The Fokker C.X was originally designed for the Royal Dutch East Indies Army, in order to replace the Fokker C.V, Like all Fokker aircraft of that time, it was of mixed construction, with wooden wing structures and a welded steel tube frame covered with aluminium plates at the front of the aircraft and with fabric at the rear.
The prototype was built in 1934 with a Rolls-Royce Kestrel V engine.
The East Indies Army ordered 13 C.Xs, but they were soon replaced in the scout/light bomber role by the American Martin B-10s.
Until the Japanese attack on the Dutch East Indies in 1941, the C.X remained in use as a trainer and target tug.
The Dutch Air Force ordered 16 C.Xs, and later four more with Kestrel IIS engines.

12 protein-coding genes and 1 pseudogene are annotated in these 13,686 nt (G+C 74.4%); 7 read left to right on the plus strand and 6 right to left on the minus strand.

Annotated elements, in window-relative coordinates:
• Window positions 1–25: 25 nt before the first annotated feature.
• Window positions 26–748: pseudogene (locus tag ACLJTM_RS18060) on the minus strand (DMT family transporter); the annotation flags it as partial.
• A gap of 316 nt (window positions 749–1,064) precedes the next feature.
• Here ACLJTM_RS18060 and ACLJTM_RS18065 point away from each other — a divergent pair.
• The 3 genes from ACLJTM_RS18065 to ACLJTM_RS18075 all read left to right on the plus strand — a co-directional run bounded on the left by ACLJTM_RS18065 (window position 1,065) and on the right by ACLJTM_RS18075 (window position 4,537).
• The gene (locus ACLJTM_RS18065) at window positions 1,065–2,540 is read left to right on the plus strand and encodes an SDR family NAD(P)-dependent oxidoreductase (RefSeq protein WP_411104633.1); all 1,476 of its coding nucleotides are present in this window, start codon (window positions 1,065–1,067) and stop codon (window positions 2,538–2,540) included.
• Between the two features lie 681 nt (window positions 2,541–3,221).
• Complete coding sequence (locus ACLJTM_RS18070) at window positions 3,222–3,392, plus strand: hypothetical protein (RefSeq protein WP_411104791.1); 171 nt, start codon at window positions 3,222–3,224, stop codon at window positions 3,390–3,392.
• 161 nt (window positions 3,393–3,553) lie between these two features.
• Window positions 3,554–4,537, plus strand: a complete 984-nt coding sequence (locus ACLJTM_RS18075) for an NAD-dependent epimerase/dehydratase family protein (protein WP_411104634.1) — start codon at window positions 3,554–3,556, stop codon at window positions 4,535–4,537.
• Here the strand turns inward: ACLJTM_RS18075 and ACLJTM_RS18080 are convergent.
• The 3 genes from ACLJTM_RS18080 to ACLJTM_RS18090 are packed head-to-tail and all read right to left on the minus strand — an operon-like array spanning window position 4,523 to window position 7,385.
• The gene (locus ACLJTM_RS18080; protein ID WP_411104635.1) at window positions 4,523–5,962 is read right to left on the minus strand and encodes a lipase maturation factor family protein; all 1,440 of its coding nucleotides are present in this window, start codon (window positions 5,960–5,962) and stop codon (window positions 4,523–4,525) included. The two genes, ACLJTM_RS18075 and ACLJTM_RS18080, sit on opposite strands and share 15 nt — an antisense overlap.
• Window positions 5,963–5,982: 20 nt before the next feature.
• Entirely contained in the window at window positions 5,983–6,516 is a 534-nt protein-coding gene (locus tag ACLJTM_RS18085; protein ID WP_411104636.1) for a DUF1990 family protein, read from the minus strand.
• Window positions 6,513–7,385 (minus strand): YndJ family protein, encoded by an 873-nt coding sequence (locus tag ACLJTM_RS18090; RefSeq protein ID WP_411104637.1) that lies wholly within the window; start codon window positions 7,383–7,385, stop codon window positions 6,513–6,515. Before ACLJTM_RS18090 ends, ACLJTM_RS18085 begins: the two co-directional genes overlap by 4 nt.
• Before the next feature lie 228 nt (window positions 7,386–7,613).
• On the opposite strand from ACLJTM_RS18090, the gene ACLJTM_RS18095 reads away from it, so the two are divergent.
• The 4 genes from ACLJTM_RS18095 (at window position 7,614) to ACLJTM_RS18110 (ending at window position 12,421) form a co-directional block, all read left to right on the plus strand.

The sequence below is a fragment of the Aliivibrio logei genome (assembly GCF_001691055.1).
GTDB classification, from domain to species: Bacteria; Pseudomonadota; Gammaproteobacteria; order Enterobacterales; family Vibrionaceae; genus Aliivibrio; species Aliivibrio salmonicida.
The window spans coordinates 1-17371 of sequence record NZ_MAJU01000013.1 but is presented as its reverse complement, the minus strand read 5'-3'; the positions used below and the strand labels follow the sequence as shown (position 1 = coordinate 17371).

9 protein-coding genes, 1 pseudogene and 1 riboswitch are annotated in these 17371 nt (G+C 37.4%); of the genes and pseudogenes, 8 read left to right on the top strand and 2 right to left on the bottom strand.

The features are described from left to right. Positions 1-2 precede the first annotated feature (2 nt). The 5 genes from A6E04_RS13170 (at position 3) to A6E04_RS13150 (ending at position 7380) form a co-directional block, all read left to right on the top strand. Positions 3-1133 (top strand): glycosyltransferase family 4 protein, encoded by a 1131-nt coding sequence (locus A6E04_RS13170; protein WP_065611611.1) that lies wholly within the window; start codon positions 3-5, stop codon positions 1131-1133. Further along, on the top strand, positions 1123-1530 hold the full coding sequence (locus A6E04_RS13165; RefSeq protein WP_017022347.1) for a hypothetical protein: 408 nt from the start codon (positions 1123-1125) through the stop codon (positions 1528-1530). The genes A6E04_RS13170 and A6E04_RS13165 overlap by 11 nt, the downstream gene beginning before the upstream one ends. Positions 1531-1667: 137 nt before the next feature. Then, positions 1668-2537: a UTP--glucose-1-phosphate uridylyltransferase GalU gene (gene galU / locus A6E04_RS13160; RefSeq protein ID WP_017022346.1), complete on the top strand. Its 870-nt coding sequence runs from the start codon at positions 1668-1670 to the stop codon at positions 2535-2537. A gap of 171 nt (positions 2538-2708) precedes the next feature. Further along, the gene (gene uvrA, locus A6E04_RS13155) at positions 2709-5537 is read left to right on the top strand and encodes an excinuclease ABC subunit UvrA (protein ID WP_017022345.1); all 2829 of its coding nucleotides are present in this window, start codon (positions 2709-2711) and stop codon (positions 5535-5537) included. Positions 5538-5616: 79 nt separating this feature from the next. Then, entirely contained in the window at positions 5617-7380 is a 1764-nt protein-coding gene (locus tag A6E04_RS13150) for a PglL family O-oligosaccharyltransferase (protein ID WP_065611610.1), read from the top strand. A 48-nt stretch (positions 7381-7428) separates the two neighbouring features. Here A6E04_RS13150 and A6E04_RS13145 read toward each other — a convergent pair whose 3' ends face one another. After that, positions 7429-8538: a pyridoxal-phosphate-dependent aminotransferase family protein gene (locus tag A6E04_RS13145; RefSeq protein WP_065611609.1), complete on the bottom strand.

These four were later re-equipped with Kestrel V engines, the Kestrel IIS proved not very reliable.
Two C.Xs were delivered to the Spanish Republic, and four more to Finland.
The Finnish also license produced 35 C.Xs until 1942.
These C.Xs were equipped with Bristol Pegasus XII engines.
C.X Series I
Fokker built aircraft for the Dutch using an inline engine
C.X Series II
Fokker built, 4 to Finland
C.X Series III
Licence built in Finland, had modified upper wings which were slightly more swept.
C.X Series IV
Licence built in Finland, 5 planes which were put together from spare parts.